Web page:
Rails Girls Next

February 19, 2014


Tips and Tricks


Before each exercise

Decide who in your group will write code first. They will be the owner of this repository (but don't worry, you'll both have a copy of it at the end!).

We're going to set ourselves up to use git properly for the rest of this guide.

On GitHub create a new repository (git project names are usually writen like your-project-name).

On your computer open terminal or command line and move to your programming directory. (This is a great time to create one if you don't have it already! It helps keep all your programming bits and pieces together.) Here are some handy hints for working in the terminal or command line.

Once you've navigated to your directory run the command git clone git@github.com:[your-github-username-here]/[your-project-name-here].git

Move into your new your-project-name directory.

Give the repository to someone else

The repo owner needs to give the other group members access to the repo.

    Each of the other group members needs to:
  1. open terminal or command line
  2. move to your programming directory
  3. clone the repo
  4. move into your new your-project-name directory

Now everyone can continue working on the exercise on their computer.

Commit during each exercise

Once you feel like you've made progress on your code, you should commit your changes locally, then push them up to the repo on GitHub. In the terminal, from within your your-project-name directory, run the follow commands:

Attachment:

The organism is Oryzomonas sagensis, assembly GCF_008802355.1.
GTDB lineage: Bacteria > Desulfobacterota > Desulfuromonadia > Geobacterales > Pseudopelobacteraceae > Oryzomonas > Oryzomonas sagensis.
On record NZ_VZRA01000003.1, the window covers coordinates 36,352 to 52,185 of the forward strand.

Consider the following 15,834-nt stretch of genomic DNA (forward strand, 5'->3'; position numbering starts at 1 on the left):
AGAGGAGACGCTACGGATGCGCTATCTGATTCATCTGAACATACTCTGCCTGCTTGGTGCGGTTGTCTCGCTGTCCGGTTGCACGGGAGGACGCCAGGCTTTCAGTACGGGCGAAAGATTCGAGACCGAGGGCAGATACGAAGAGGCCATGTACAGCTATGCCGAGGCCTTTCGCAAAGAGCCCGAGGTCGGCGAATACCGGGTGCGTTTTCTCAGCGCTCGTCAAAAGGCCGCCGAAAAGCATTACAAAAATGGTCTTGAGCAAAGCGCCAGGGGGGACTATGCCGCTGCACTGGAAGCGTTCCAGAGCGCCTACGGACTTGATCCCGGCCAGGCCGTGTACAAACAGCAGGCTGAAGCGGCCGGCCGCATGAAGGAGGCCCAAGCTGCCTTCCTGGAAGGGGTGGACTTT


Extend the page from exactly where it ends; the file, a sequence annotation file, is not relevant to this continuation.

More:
1. Tell git about your changes: git add -A
  2. Commit those changes: git commit -m "write your message here"
  3. Push your code up to GitHub: git push origin master

Now you can see your code at https://github.com/[your-github-username-here]/[your-project-name-here].

Push up updates

After anyone has committed changes to their local repo you can push those changes up to GitHub. In the terminal, from within your your-project-name directory, run $ git push origin master. If you go to https://github.com/[your-github-username-here]/[your-project-name-here] you should see your updated code.

Pull down updates

After anyone has pushed to your shared repo you can pull down the changes to your computer. In the terminal, from within your your-project-name directory, run $ git pull origin master - you should now have the latest code on your computer

Fork the repository

When you're all done with an exercise you can fork the repository. In usual programming groups you probably wouldn't do this. However since you likely want permanant access, even if your group members delete their repos, you should probably make a fork so you own a copy of the code yourself. Just do step 1 from these directions, and you'll have the repo listed under your name too.